This invites the reader to get into a conversation with you, which is what great email marketing is all about.

5. Surprise your subscribers

Introducing an element of surprise works well too. For example: ‘please stop listening to my podcast’,  ‘I was wrong about this’ or ‘Facebook hates you. Here’s why.’

Why would I ask people to stop listening to my podcast? What was I wrong about? Why does Facebook hate you?

These statements arouse curiosity and intrigue, which means people are far more likely to open the email.

6. Use genuine scarcity

If you have a genuinely time-sensitive offer, don’t be afraid to use that in your email subject header e.g. “Last chance’ or ‘enrolments close at midnight.’

Although do keep a close eye on spam trigger words i.e. those that are most likely to mean your email ends up in spam. For example words like ‘discount’ ‘bonus’ or ‘buy’. But don’t get caught up on lists like this - track and measure what’s happening in your own email list.

7. Showing vulnerability is also effective

If you send out an email with a missing link, don’t try to cover it up - email your list,  apologise for your mistake and turn it into a content opportunity.

One of my best performing email subject headers is ‘Oops! Of course we know your name really’. This was sent after we accidentally emailed my whole list with their location in the field where their name should have been. Showing that you're human makes you seem more relatable, which can be a great way to build a relationship with your subscribers.

7. Use emojis

There is tons of research to show that emojis can increase your email open rates so experiment and see what works for you. Fun fact: we get a much better open rate when we use the 💩 emoji but more unsubscribes. Experimenting with this type of thing is what makes email marketing so much fun (in my opinion).

8. Experiment with fonts and layout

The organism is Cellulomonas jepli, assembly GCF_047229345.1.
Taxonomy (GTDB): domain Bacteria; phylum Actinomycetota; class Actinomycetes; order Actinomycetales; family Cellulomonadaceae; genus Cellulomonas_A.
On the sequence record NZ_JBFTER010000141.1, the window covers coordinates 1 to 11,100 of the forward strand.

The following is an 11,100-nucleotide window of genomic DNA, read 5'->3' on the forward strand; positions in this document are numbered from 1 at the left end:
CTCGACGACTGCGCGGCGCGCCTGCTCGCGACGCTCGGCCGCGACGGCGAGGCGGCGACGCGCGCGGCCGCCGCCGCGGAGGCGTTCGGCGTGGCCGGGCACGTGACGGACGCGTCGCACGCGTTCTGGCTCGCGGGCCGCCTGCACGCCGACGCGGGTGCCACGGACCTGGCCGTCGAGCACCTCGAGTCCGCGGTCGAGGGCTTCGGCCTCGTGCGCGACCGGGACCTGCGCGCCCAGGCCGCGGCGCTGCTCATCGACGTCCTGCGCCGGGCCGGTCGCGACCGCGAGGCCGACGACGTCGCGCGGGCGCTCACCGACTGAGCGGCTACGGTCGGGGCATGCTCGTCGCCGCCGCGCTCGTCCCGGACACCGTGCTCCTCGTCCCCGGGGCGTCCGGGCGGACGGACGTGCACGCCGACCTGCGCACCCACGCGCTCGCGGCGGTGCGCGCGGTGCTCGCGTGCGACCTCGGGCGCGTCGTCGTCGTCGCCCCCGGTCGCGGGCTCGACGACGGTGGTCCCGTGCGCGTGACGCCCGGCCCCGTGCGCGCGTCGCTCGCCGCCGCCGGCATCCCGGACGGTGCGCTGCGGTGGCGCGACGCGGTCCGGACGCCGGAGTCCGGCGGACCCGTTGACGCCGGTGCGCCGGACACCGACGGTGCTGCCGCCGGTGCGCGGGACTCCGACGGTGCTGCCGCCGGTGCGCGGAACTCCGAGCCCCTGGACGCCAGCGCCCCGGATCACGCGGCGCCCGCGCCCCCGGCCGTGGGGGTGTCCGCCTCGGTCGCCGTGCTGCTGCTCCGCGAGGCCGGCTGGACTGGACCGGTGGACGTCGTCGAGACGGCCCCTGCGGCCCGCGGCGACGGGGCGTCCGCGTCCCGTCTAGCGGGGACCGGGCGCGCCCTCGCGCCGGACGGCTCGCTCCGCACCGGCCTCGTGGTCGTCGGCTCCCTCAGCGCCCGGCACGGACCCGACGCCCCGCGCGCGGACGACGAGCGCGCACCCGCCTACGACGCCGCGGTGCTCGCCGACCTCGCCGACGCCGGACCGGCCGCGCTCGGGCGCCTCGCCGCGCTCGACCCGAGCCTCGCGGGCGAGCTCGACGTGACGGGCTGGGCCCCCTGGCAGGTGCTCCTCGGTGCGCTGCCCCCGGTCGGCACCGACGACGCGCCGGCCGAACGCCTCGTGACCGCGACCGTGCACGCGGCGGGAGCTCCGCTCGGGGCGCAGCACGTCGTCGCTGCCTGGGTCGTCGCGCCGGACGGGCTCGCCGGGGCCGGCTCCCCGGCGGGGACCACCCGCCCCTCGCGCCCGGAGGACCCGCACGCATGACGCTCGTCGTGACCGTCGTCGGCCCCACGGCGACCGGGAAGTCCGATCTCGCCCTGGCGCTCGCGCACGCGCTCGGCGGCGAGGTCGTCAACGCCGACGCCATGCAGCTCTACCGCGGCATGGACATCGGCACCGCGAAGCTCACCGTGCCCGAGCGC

Try to experiment in other ways too. For example, using all lower- case letters. This can make your email seem more informal as if it’s coming from a friend. Or using brackets or a mixture of caps and lower-case letters (although do be careful, as capital letters can come across a bit ‘shouty’.).

9. Check how your email subject header looks on mobile

Test out how your email subject looks on mobile. Can you see the whole header? Or is some of it missing (in which case, try going for a shorter headline). Some of these seemingly small things can have a big impact on whether your email is opened.

10. Don’t take it personally if people unsubscribe

If you are sending emails as part of your email marketing strategy, you will get unsubscribes. This can be upsetting, but it doesn’t mean you are doing anything ‘wrong’. Track your numbers, but please feel reassured that the odd unsubscribe is fine. You only need to worry if you notice a big increase.

Podcast shownotes

  • About this podcast (12:24)
  • Why you need to understand your readers' problems rather than their habits (13:50)
  • Why your email subjects need to be brave and courageous not boring and safe (16:07)
  • How to research emails that grab your attention (and examples of good subject headers) (16:48)
  • Why making your email subject header intriguing will increase open rates (20:18)
  • Examples of my best email subject headers with tips on how you can use them (20:32)
  • How changing sentence structures can trigger emotional reactions (29:40)
  • How showing vulnerability can really get your audience on side (34:38)
  • Why you should create email content out of mistakes you make in your business (and hear a few of mine including that gift email!) (38:22)
  • Why great email marketing is about starting a two-way conversation (44:51)
  • Why unsubscribes are not the end of the world and can actually save you money (47:06)
  • Why you shouldn’t feel bad if someone complains about your emails (49:06)
  • Things to consider about the layout of your subject headers and using emojis (52:16)
  • Why you need to test and experiment with your subject headers (54:47)

Resources

Spam trigger words to avoid

[359] How to create an email newsletter people look forward to receiving (podcast)
[300] How to Build an audience and why you need to  (podcast)
[318] How to write compelling email copy (podcast)
[325] Three social media posts that will help you generate sales (podcast)
[333] 39 surprisingly easy ways to increase your email subscribers list (podcast)
[335] How to create a high converting lead magnet (podcast)
[348] How to write social media posts that sell (podcast)
[358] 13 Ideas for engaging social media posts (for when you’re all out of ideas) (podcast)